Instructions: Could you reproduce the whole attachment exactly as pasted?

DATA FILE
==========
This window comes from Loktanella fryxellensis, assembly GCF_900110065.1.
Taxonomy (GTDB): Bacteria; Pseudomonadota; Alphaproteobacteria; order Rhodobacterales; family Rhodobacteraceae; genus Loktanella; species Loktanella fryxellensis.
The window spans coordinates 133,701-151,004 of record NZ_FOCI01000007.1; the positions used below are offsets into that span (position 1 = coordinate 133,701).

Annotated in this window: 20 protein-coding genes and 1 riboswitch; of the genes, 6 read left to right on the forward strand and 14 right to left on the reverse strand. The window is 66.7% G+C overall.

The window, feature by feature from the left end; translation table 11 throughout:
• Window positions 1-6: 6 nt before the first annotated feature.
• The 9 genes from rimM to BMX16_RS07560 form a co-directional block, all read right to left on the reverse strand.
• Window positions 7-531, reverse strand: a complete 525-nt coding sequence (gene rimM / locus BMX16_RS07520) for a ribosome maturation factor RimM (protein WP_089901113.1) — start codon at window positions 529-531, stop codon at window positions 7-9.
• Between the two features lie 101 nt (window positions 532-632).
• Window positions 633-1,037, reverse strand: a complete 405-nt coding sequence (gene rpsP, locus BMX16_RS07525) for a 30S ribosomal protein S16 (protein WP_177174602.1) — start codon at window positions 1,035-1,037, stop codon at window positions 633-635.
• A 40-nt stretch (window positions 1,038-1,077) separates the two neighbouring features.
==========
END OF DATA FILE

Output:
This window comes from Loktanella fryxellensis, assembly GCF_900110065.1.
Taxonomy (GTDB): Bacteria; Pseudomonadota; Alphaproteobacteria; order Rhodobacterales; family Rhodobacteraceae; genus Loktanella; species Loktanella fryxellensis.
The window spans coordinates 133,701-151,004 of record NZ_FOCI01000007.1; the positions used below are offsets into that span (position 1 = coordinate 133,701).

Annotated in this window: 20 protein-coding genes and 1 riboswitch; of the genes, 6 read left to right on the forward strand and 14 right to left on the reverse strand. The window is 66.7% G+C overall.

The window, feature by feature from the left end; translation table 11 throughout:
• Window positions 1-6: 6 nt before the first annotated feature.
• The 9 genes from rimM to BMX16_RS07560 form a co-directional block, all read right to left on the reverse strand.
• Window positions 7-531, reverse strand: a complete 525-nt coding sequence (gene rimM / locus BMX16_RS07520) for a ribosome maturation factor RimM (protein WP_089901113.1) — start codon at window positions 529-531, stop codon at window positions 7-9.
• Between the two features lie 101 nt (window positions 532-632).
• Window positions 633-1,037, reverse strand: a complete 405-nt coding sequence (gene rpsP, locus BMX16_RS07525) for a 30S ribosomal protein S16 (protein WP_177174602.1) — start codon at window positions 1,035-1,037, stop codon at window positions 633-635.
• A 40-nt stretch (window positions 1,038-1,077) separates the two neighbouring features.